On appeal from Superior Court of New Jersey, Law Division, Essex County, L-6962-00.
Before Judges Baime, Carchman and Lintner.
The opinion of the court was delivered by: Carchman, J.A.D.
NOT FOR PUBLICATION WITHOUT THE APPROVAL OF THE APPELLATE DIVISION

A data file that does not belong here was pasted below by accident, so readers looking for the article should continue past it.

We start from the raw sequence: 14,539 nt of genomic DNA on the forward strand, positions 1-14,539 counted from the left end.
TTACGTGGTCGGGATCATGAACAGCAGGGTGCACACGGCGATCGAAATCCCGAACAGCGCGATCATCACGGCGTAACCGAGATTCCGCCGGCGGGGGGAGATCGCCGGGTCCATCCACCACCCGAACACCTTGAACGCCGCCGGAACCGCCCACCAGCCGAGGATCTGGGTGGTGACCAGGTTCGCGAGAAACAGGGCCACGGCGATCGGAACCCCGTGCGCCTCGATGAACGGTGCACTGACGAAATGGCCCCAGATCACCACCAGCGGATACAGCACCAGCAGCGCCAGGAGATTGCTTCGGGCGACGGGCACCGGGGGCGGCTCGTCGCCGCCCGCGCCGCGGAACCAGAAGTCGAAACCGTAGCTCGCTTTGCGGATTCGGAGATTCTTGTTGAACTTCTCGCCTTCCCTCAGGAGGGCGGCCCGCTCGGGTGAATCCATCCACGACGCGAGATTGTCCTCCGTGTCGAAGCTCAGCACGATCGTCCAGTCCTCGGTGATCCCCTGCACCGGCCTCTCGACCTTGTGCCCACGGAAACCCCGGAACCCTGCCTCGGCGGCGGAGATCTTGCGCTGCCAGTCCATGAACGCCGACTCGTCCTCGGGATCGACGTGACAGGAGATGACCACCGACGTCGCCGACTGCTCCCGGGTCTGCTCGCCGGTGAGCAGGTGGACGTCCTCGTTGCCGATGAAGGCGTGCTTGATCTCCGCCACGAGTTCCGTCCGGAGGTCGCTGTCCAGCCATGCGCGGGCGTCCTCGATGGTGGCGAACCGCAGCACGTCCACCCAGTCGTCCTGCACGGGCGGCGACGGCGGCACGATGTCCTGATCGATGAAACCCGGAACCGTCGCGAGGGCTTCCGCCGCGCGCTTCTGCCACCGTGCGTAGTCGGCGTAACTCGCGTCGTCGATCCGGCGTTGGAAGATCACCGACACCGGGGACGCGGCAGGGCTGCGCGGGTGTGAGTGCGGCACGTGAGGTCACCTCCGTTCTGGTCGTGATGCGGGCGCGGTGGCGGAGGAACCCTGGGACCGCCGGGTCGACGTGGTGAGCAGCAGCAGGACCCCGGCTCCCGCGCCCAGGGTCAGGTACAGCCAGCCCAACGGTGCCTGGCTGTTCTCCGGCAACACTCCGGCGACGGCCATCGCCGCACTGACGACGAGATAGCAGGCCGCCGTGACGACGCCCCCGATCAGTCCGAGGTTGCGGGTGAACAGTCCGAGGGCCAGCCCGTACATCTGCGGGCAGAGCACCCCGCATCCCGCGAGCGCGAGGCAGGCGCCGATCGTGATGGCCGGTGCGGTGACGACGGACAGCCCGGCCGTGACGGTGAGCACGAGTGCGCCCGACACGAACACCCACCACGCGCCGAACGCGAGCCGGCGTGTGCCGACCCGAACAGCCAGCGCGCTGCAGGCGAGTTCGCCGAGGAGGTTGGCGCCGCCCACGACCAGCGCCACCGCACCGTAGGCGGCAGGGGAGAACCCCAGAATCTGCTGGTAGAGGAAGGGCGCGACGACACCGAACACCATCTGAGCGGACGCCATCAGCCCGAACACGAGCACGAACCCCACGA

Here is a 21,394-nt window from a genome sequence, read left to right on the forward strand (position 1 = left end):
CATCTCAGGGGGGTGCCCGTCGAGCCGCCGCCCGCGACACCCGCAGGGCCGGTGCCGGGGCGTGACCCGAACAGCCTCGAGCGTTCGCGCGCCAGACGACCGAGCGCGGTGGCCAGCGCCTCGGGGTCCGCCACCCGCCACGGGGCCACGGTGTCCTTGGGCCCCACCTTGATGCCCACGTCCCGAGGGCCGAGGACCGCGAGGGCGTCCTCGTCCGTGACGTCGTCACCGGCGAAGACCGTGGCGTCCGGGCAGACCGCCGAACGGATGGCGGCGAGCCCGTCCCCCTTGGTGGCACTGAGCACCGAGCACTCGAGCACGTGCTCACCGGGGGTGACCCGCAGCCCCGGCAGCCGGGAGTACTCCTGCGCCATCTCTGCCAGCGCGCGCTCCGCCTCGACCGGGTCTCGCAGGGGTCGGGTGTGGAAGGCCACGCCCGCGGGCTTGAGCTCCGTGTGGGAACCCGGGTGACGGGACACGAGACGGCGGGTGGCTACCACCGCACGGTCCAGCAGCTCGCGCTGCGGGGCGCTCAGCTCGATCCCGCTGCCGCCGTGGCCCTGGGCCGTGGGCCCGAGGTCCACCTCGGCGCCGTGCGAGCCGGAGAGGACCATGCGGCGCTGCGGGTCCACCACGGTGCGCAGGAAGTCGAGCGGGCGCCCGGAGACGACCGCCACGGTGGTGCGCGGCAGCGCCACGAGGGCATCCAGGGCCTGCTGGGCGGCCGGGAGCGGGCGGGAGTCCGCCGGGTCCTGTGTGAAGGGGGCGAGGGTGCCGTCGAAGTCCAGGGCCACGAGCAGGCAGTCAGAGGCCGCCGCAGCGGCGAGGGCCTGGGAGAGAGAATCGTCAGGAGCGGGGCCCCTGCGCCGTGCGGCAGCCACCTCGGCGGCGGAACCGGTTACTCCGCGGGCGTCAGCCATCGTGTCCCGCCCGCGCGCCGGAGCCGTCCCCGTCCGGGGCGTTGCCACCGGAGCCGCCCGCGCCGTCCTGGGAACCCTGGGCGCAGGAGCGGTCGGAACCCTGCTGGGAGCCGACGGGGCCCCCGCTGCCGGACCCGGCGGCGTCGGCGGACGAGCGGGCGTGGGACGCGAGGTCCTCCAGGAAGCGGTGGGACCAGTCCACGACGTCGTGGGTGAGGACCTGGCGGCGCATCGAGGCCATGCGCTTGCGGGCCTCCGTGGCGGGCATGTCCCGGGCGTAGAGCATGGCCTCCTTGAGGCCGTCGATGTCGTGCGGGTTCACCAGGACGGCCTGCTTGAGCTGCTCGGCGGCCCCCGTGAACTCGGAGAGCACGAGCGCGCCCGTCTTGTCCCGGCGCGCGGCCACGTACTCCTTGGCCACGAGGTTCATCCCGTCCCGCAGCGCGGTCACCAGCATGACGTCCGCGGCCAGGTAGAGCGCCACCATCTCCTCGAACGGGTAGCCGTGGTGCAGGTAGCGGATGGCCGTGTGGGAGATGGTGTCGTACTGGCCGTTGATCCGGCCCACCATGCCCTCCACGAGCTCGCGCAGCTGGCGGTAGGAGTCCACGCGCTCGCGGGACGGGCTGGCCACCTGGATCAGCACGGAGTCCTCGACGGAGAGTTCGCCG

In this public contract bidding dispute, plaintiff Muirfield Construction Co., Inc., a plumbing contractor, appeals from the denial of its protest of defendant Essex County Improvement Authority's (ECIA) award of a contract for plumbing and fire protection work at the Support Building for the County Correctional Facility to defendant, Thomas H. Barham Co., Inc. (Barham). Barham submitted a bid including a notarized Disclosure of Ownership form and affidavit attesting that 100% of its stock was owned by PSEG Energy Technologies, Inc. (PSEG). The bid failed to comply with the requirement of N.J.S.A. 45:14C- 2(h) which mandates that a licensed master plumber hold at least a 10% interest in an entity performing plumbing work in this State "[i]n order to act as "a plumbing contractor."(1) After the bids were opened, ECIA relied upon an uncertified representation from Barham and PSEG's attorney in permitting Barham to "cure" this defect. Following an action by plaintiff in the Law Division, the trial judge concluded that while Barham's bid defect was material and non-waivable, it was nevertheless curable. He thereafter dismissed the complaint. Plaintiff appeals, and we reverse, concluding that the defect was incurable and that Barham's bid should have been rejected.